*λ*, we have experimentally found a value for ${\eta}_{p}$ = 0.70, corresponding to the cited intensity and exposure time. A circularly polarized He–Ne laser probe beam (λ = 633nm), whose wavelength is far from the absorption band of the polymer, has been used to reconstruct the BBs and WBs from the PHs. A CCD camera has been used to capture the intensity distribution of the complex beams ${\overrightarrow{E}}_{-1}^{circ}$ diffracted by the PHs and compare them with the corresponding BBs and WBs generated by the SLM.

_{R}In Fig. 1
we analyse the case of the first order BB, i.e $A{e}^{i\vartheta}={J}_{1}(2\pi \text{\hspace{0.05em}}{k}_{r}r){e}^{i\phi}$, with ${k}_{r}\cong 17c{m}^{-1}$. According to the selected parameters of the BB and the optical components employed to reconstruct the BB, the maximum non-diffracting distance is *z*_{max} ≅ 1.2*m*. The intensity profiles of the BBs generated by the SLM and reconstructed by the PH are reported in Fig. 1(a) and 1(b), respectively. A comparison between the two beams is reported in Fig. 1(d), which shows the 1D normalized intensity profiles of the SLM-generated (black) and the PH-reconstructed (red) BBs evaluated along the white line in Fig. 1(a) and 1(b). In Fig. 1(c), we show the propagated PH-reconstructed BB at *z* = 30*cm*. In order to evaluate quantitatively the agreement between the intensity modulation of the BBs produced by the SLM and the PH, we use the root-mean squared error, $RMSE\equiv \sqrt{\frac{1}{\Omega}{\displaystyle \underset{\Omega}{\iint}{\left({I}_{SLM}-{I}_{PH}\right)}^{2}d\Omega}}.$

For the case of the BBs the *RMSE* ≅ 0.08, which demonstrates a good agreement between the BBs generated with the two methods. On the other hand, the measured value of the diffraction efficiency is ${\eta}_{BB}^{\mathrm{exp}}\cong 0.10$, which is very close to the theoretical value calculated from Eq. (6) ${\eta}_{BB}\cong 0.15\times 0.70=0.105$, and about one order of magnitude higher than the efficiency for the SLM-generated BBs.

In Fig. 2
we analyse the case of the third order odd WBs $A(\nu ,\zeta ){e}^{i\vartheta (\nu ,\zeta )}={P}_{o}(\nu ,\zeta ;\text{\hspace{0.17em}}3)$ [11]. In this case, the maximum non-diffracting distance is *z*_{max} ≅ 0.55*m*. The intensity profiles of the SLM-generated and PH-reconstructed beams are reported in Fig. 2(a) and 2(b), respectively. In Fig. 2(c), we show the propagated PH-reconstructed WB at *z* = 30 *cm*. The good agreement between the intensity modulation of the WBs produced with the two methods is demonstrated by *RMSE* ≅ 0.06. The measured value of the diffraction efficiency is ${\eta}_{WBs}^{\mathrm{exp}}\cong 0.07$, which is very close to the theoretical value calculated from Eq. (6) ${\eta}_{WBs}\cong 0.10\times 0.70=0.07$, and about one order of magnitude higher than the efficiency for the SLM-generated WBs.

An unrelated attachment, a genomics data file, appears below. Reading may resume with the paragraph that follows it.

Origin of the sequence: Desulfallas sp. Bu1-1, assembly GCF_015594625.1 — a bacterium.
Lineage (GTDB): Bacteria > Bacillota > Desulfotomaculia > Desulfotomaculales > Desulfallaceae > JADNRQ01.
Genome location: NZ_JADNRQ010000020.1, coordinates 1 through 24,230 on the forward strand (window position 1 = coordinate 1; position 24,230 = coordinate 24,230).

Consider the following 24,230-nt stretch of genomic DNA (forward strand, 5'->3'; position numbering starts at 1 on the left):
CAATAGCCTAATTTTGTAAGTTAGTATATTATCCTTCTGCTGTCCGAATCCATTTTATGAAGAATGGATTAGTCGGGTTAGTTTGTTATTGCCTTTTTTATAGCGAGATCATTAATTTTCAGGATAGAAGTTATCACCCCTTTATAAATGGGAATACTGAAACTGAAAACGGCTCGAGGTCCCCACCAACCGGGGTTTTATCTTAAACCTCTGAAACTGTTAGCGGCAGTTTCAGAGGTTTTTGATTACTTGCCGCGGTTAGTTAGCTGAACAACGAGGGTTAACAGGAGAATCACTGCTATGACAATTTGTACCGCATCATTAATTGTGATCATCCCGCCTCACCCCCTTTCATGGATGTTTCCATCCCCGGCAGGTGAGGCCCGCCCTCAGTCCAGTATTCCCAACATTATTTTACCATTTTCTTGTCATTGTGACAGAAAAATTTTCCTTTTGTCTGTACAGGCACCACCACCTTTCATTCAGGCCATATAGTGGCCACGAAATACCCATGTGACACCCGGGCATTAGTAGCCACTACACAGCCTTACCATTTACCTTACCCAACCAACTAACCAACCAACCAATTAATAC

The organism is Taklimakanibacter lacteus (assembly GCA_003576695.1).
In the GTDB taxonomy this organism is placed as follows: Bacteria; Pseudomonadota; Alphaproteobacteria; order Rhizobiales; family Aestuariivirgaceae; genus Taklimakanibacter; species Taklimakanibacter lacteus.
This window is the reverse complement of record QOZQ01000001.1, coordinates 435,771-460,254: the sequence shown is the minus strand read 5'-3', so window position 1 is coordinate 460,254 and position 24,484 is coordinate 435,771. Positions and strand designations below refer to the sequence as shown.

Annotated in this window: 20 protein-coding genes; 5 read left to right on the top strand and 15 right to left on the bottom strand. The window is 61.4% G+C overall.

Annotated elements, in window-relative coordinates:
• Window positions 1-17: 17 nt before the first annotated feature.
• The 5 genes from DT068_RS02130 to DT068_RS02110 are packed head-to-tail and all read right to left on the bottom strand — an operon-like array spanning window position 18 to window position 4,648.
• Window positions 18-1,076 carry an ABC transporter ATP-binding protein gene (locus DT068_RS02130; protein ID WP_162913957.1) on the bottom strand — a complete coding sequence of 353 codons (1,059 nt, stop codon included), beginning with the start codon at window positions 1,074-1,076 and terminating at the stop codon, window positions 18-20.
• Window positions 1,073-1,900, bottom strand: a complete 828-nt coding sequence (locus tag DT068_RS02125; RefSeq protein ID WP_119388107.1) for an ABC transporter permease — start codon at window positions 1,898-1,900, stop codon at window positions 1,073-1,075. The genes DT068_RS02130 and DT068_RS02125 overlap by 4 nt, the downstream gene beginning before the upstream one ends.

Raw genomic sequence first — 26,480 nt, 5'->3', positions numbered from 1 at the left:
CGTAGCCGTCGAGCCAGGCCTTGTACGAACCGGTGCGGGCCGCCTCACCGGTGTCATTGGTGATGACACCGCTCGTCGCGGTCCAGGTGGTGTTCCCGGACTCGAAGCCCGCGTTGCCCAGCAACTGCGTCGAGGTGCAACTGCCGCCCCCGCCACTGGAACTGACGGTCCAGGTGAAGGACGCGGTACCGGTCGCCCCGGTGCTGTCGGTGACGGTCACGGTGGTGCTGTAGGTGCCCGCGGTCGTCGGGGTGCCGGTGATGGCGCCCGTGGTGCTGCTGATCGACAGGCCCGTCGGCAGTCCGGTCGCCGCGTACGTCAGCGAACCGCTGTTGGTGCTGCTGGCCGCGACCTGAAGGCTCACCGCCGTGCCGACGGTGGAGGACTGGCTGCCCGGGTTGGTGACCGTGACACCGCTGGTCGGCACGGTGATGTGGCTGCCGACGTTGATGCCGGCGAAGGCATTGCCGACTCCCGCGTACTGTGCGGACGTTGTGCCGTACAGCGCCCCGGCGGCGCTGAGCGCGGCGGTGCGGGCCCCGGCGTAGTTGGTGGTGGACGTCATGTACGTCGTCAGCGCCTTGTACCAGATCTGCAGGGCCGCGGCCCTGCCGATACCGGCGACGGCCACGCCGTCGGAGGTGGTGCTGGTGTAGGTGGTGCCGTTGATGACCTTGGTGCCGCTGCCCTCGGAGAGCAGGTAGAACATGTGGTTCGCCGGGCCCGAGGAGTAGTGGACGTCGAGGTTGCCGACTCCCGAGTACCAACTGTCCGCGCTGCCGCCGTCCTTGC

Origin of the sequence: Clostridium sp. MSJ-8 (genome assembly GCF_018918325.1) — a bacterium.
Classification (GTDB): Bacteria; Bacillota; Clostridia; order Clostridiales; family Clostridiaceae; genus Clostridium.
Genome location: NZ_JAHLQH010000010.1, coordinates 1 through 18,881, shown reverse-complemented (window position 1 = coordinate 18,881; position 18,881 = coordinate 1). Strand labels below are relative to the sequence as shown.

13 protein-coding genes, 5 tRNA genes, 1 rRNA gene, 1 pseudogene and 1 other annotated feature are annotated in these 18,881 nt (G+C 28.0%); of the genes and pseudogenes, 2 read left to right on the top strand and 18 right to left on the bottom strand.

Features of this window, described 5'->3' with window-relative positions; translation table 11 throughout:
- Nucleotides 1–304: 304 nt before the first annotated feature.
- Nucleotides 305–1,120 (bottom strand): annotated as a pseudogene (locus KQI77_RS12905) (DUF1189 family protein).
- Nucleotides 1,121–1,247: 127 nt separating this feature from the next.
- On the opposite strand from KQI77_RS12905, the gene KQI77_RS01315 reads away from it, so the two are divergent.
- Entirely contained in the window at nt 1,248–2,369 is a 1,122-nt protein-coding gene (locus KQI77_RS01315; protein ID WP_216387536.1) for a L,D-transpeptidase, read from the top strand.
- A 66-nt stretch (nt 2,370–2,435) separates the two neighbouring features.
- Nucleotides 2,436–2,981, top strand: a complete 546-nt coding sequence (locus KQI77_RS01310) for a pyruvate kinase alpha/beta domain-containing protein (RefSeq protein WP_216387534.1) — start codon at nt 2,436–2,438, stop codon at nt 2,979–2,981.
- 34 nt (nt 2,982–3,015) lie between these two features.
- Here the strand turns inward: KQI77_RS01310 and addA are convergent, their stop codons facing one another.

## 4. Conclusions

In conclusion, we report a method for generation of arbitrary complex beams employing polarization holograms, which results from the recording of the interference pattern between a plane wave and a tailored complex beam, with orthogonal circular polarizations, on a polarization sensitive photoanisotropic material. Exploiting an amorphous azopolymer characterized by linear photoinduced birefringence as recording medium, we demonstrate the generation of circularly polarized Bessel and Weber non-diffracting beams from a plane wave with efficiencies 0.10 and 0.07, respectively, which are 70% of the maximum theoretical diffraction efficiencies and about one order of magnitude higher than the efficiency for equivalent SLM-generated beams. The good quality of the generated versus the SLM-generated beams is confirmed by a root mean squared deviation of 0.08 and 0.06 in the normalized intensity modulation of the Bessel and Weber beams, respectively, which were probed to be non-diffracting over an extended region of several centimeters. The transparency of the device in the visible range and the well known achromaticity of the polarization holograms [1] make these elements an excellent alternative to generate complex beams, such as propagation invariant optical fields. The polarization properties of the diffracted beams make them suitable to obtain some kinds of vector beams by direct recombination [22, 23]. Moreover, the PHs we have presented here, are the only optical elements that can store polarization, phase and amplitude information simultaneously. This characteristic makes them attractive for applications in quantum information.

## Acknowledgments

This work was supported by the Cooperation Project of Great Relevance Italy-Mexico 2012 of the Italian Foreign Ministry. It was co-funded by the European Commission, SFE, and Regione Calabria. The authors wish to thank V. P. Shibaev for the synthesis of the amorphous azopolymer and for fruitful discussions.